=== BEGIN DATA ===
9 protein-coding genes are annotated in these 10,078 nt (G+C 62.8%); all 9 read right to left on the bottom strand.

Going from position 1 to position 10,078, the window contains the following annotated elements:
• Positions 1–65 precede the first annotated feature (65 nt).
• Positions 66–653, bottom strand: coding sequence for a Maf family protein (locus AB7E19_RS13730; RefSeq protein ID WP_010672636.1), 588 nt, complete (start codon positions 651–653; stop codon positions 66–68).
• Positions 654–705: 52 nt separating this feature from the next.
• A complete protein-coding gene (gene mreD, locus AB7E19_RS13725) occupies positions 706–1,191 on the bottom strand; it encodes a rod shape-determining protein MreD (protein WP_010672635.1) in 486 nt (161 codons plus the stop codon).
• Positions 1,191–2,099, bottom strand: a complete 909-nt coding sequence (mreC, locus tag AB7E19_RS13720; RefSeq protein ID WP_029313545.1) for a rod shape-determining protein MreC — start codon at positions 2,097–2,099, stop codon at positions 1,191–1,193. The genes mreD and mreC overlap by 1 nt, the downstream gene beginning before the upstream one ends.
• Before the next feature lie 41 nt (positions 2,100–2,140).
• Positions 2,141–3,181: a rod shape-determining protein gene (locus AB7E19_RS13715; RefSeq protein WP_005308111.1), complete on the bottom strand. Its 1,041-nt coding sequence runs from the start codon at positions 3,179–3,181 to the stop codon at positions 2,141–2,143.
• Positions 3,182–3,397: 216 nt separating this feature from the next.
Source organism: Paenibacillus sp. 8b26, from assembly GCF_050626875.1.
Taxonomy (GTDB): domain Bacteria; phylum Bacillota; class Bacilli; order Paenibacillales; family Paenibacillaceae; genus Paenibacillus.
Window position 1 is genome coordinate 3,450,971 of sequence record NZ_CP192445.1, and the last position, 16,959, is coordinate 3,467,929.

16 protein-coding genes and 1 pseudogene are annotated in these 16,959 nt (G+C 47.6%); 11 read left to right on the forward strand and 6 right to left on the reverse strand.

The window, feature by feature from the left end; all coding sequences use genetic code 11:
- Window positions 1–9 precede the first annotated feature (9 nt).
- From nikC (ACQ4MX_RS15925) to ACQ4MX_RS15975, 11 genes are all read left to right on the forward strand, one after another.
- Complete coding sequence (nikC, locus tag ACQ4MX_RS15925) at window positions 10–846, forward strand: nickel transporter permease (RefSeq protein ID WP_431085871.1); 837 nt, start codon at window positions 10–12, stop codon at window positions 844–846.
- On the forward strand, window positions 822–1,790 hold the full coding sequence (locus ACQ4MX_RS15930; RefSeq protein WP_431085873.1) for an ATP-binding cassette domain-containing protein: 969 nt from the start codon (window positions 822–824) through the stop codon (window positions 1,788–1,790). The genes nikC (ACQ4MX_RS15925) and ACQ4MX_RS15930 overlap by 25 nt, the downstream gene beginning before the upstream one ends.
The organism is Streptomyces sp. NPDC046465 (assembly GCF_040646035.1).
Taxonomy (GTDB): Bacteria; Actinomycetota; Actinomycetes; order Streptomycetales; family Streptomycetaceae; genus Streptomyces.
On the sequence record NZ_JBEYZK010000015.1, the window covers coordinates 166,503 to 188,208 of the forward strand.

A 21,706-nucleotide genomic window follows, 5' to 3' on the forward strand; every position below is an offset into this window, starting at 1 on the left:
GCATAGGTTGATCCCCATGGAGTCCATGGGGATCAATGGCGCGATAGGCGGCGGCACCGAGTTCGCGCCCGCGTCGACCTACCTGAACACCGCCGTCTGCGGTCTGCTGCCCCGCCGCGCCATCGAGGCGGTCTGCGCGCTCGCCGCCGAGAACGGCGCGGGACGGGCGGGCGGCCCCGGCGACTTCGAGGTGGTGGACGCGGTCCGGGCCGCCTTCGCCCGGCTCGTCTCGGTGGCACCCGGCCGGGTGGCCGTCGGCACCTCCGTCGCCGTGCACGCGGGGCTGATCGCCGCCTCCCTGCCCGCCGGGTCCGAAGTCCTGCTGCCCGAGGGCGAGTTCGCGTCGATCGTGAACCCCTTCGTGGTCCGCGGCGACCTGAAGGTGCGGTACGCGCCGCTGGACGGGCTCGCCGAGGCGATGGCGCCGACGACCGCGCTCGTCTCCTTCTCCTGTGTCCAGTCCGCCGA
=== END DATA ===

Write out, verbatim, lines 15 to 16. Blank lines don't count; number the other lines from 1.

The window, feature by feature from the left end; all coding sequences use genetic code 11:
- Window positions 1–9 precede the first annotated feature (9 nt).